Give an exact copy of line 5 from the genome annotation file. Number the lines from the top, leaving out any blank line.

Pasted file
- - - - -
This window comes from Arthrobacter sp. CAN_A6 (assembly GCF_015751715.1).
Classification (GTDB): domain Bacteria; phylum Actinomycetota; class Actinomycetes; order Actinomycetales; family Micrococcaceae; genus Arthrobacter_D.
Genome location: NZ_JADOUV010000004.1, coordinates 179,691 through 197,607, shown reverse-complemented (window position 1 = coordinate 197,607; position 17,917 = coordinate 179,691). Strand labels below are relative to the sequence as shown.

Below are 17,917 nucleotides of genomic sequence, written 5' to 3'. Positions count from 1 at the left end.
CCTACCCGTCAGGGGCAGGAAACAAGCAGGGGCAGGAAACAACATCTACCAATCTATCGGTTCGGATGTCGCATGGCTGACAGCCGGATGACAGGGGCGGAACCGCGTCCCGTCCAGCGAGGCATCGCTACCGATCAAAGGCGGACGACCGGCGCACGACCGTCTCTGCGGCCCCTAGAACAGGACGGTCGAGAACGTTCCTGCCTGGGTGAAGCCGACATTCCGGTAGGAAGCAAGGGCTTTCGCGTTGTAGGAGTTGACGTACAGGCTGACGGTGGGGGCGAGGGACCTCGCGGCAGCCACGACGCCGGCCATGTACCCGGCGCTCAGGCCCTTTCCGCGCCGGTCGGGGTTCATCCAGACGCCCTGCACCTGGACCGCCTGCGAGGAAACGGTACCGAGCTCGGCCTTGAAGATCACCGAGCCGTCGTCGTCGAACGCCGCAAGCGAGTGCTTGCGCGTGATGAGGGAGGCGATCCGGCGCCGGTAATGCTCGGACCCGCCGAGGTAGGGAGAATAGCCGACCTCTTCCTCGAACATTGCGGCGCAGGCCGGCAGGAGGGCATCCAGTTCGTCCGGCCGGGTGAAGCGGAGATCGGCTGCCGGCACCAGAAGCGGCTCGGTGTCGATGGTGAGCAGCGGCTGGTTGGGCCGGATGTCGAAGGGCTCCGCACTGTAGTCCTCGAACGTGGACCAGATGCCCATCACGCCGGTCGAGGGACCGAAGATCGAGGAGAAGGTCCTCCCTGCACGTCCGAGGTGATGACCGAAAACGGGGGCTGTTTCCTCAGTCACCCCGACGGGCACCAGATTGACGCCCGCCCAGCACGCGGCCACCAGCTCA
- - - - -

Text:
CCTACCCGTCAGGGGCAGGAAACAAGCAGGGGCAGGAAACAACATCTACCAATCTATCGGTTCGGATGTCGCATGGCTGACAGCCGGATGACAGGGGCGGAACCGCGTCCCGTCCAGCGAGGCATCGCTACCGATCAAAGGCGGACGACCGGCGCACGACCGTCTCTGCGGCCCCTAGAACAGGACGGTCGAGAACGTTCCTGCCTGGGTGAAGCCGACATTCCGGTAGGAAGCAAGGGCTTTCGCGTTGTAGGAGTTGACGTACAGGCTGACGGTGGGGGCGAGGGACCTCGCGGCAGCCACGACGCCGGCCATGTACCCGGCGCTCAGGCCCTTTCCGCGCCGGTCGGGGTTCATCCAGACGCCCTGCACCTGGACCGCCTGCGAGGAAACGGTACCGAGCTCGGCCTTGAAGATCACCGAGCCGTCGTCGTCGAACGCCGCAAGCGAGTGCTTGCGCGTGATGAGGGAGGCGATCCGGCGCCGGTAATGCTCGGACCCGCCGAGGTAGGGAGAATAGCCGACCTCTTCCTCGAACATTGCGGCGCAGGCCGGCAGGAGGGCATCCAGTTCGTCCGGCCGGGTGAAGCGGAGATCGGCTGCCGGCACCAGAAGCGGCTCGGTGTCGATGGTGAGCAGCGGCTGGTTGGGCCGGATGTCGAAGGGCTCCGCACTGTAGTCCTCGAACGTGGACCAGATGCCCATCACGCCGGTCGAGGGACCGAAGATCGAGGAGAAGGTCCTCCCTGCACGTCCGAGGTGATGACCGAAAACGGGGGCTGTTTCCTCAGTCACCCCGACGGGCACCAGATTGACGCCCGCCCAGCACGCGGCCACCAGCTCA